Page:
the best job in the world
It was 15 years ago, one spring morning, in my home town of Brno, Czech Republic at the train station. Brno, like many other socialist train stations, has a huge main ticket area where you can purchase domestic train tickets, from a surly but efficient staff of ticket clerks.
But if you want to leave the country, well that is another matter. Down the hall, thru a door marked only in Czech and Russian is a ticket locket which sells international train tickets. They do not speak English here (tho they do speak reasonable German), none of of the station staff do. But this is familiar turf to me, my friends have shown me around and i can breeze thru and get a ticket in my bad German and be on my way.
This particular morning i was heading off to Vienna and as i went thru the main ticket office a curious small man all dressed in black with a yamaka looking like he was going to miss his train. In my rough but helpful way, i tell him to follow me, but barely give him time to keep up. We get to the covert intl ticket locket and i order a ticket to Vienna for him, dodging one of the reservation fairs they often slapped on unsuspecting travelers for my new friend.
My lover Anissa and i were going to Vienna that morning as well, so we naturally sat together.
My new friend was effusive in his praise and appreciation. He rightly believed that had we not rescued him he would have missed his train. And after a few moments of this he advanced the conversation by saying “What do you do?”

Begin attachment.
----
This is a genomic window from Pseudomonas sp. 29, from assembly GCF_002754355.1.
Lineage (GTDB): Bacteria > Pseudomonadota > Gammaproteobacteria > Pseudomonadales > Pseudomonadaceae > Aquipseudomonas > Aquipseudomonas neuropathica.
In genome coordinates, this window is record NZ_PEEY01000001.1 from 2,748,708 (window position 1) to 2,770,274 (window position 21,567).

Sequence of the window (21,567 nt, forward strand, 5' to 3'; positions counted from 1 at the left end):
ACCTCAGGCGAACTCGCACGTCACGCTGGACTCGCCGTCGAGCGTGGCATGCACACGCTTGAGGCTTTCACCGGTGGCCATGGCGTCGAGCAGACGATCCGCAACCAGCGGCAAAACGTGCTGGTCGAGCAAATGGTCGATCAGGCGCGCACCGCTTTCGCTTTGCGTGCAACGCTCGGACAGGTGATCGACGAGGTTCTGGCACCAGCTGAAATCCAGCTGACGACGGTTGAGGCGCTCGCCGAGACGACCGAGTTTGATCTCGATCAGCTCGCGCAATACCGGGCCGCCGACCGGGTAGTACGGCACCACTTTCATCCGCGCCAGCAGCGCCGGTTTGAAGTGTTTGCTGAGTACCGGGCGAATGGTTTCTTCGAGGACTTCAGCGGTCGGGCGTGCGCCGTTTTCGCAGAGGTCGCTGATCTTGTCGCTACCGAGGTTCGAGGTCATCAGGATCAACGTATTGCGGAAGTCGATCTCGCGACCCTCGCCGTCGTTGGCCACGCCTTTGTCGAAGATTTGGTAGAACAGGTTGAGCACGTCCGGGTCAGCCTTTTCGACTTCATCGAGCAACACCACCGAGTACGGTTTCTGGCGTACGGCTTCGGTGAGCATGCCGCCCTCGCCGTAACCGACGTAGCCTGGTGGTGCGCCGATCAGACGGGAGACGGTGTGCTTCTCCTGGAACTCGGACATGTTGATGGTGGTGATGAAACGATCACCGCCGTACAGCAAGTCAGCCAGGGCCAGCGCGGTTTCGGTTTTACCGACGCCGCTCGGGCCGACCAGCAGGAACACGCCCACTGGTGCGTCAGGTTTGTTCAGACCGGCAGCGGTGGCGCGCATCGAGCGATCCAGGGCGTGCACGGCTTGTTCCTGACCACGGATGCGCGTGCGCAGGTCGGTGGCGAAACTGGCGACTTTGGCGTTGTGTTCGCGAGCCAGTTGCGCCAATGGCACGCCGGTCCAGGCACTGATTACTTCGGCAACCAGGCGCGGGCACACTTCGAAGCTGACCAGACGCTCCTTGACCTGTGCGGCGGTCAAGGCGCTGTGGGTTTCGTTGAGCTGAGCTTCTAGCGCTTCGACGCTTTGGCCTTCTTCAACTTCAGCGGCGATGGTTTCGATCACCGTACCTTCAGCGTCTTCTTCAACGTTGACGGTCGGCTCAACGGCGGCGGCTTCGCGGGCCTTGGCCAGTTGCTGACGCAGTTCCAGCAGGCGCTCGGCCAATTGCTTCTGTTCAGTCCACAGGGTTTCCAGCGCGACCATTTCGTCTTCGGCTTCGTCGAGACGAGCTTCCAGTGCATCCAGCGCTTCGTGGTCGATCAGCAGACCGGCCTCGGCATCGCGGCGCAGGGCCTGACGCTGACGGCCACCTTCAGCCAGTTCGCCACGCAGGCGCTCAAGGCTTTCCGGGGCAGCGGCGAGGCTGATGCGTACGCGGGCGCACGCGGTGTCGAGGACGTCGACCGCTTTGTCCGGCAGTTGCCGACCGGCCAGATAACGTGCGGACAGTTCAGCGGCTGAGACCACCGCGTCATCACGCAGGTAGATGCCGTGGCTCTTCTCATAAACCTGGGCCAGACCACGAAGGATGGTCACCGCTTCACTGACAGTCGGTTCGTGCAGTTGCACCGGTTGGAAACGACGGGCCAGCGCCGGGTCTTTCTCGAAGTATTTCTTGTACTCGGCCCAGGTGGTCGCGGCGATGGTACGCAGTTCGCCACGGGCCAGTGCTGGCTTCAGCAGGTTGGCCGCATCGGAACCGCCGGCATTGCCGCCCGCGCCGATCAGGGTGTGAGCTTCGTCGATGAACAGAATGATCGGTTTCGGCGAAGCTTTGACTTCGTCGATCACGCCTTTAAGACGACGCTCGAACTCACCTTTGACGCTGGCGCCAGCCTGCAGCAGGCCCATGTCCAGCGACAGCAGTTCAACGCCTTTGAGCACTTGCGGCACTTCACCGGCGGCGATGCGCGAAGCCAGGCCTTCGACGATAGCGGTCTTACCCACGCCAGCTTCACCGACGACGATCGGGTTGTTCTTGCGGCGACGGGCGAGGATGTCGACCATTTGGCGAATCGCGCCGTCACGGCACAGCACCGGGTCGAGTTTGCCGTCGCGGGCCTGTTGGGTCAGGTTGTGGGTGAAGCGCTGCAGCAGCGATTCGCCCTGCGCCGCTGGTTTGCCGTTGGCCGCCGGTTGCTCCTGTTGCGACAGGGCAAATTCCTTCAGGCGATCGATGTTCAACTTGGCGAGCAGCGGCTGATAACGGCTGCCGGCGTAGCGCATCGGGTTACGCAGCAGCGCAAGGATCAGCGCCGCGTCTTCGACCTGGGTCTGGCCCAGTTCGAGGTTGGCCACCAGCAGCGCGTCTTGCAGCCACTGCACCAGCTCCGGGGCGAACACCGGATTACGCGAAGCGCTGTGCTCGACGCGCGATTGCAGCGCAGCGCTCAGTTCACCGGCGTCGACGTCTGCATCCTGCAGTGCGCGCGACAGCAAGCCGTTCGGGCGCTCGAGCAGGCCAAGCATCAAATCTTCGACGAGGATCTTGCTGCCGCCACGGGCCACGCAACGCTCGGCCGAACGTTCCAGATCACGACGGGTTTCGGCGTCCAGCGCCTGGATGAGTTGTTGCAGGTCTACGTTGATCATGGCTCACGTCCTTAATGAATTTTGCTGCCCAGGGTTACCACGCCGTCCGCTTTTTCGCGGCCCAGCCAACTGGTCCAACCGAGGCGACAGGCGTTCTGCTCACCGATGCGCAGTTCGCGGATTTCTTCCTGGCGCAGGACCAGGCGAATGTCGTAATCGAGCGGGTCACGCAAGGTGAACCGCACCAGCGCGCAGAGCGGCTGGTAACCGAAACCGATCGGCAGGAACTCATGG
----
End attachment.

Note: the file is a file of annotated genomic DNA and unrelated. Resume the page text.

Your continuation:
To understand my arrogant response, you need to understand where i was at during this period. We had just blocked the largest European development bank from funding new reactors in Slovakia. Comrades of ours just stopped the Belene reactor in Bulgaria. And other anti-nuclear activists in France had succeeded in killing the breeder program. I was also the Chair of the Chernobyl + 10 campaign and we had organized a brilliant international action against Temelin the previous summer. I was very pleased with myself and the movement and was not afaid to say so.
So i replied to my new friends questions about my work by saying “I have he best job in the world.” To which he shot back. “That is not possible, because i have the best job in the world.”
Ripe with curiousity, i forgot my blustering pride and asked “And what do you do?”
“Well, i travel from place to place telling people stories. And because today is Sunday and you most certainly saved my transport, i will tell you a story for free.” And he began a long and complex and engaging story which ran the entire 2 hour of train ride and ended promptly as the train arrived at Sud bahnhof in Vienna. And when the ride was over i decided that he was right, i was wrong and i needed to work on my story telling.